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Shiva as Lord of the Dance.

Indian, Tamil Nadu, Thanjavur, Shiva as Lord of the Dance (Shiva Nataraja), Choir dynasty, 10th-11th century Bronze, 27 1/4 x 27 1/4" (69 x 69 cm). The Art Institute of Chicago, Kate 5. Buckingham Endowment, 1965. 1130.

In this sculpture, the Hindu deity Shiva performs the mystical dance by which he destroys and regenerates the universe. This sculpture would have resided in a Hindu temple and been carried through the streets by worshippers during festival days.

Shiva's gestures and attributes carry specific meanings, often balancing opposite forces. The ring of fire surrounding him refers to the eternal cycle of death and rebirth. Shiva beats the rhythm of life with the drum in one of his right hands and holds the flame by which the universe is destroyed in another. His raised hand signals "fear not," while the hand pointing downward to his raised foot signals release from ignorance. The other foot stomps out ignorance, seen in the form of a demon-dwarf. Shiva's wild hair breaks the fall of the torrents of the Ganges River, personified in the small image on Shiva's right.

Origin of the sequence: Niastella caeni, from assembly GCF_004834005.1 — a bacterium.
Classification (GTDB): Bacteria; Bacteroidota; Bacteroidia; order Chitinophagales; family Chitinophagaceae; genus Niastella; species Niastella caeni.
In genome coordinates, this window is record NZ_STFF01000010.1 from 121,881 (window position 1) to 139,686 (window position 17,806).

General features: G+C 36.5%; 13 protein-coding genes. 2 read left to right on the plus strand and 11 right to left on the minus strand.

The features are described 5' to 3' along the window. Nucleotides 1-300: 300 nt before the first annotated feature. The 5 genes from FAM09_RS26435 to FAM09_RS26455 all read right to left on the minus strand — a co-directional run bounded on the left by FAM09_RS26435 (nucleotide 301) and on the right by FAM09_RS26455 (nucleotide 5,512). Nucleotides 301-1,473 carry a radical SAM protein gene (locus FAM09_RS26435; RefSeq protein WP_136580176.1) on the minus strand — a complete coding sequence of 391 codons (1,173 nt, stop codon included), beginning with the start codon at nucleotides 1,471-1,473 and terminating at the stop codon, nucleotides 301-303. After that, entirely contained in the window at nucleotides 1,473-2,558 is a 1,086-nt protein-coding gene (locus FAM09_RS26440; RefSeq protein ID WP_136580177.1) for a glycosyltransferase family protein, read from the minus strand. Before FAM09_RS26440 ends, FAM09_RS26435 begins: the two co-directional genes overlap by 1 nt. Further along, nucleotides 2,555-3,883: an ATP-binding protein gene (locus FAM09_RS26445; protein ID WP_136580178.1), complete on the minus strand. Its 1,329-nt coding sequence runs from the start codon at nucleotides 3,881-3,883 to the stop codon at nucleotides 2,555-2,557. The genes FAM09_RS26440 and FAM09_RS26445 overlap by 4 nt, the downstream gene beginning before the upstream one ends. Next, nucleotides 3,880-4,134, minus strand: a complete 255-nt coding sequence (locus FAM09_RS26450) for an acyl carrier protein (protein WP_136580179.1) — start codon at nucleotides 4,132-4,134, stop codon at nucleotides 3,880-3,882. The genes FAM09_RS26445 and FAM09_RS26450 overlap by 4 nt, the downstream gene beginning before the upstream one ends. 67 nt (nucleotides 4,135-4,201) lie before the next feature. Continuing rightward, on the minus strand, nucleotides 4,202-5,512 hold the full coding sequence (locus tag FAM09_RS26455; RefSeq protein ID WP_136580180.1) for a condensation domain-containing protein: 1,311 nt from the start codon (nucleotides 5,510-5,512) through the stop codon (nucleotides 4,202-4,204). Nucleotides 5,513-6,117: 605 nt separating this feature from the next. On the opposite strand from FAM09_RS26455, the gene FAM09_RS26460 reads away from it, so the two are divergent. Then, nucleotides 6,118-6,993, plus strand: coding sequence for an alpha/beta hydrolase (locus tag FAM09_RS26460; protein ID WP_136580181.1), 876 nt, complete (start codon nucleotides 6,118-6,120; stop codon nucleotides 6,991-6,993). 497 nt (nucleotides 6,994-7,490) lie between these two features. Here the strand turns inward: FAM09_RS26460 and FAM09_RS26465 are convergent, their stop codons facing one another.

What kind of feelings do you think Shiva Nataraja is supposed to inspire? How does the sculpture elicit those responses?

Elijah Burgher, teacher resource center assistant, Department of Museum Education, The Art Institute of Chicago.
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Title Annotation:GalleryCard Diversity
Author:Burgher, Elijah
Publication:School Arts
Article Type:Brief article
Geographic Code:1USA
Date:May 1, 2006
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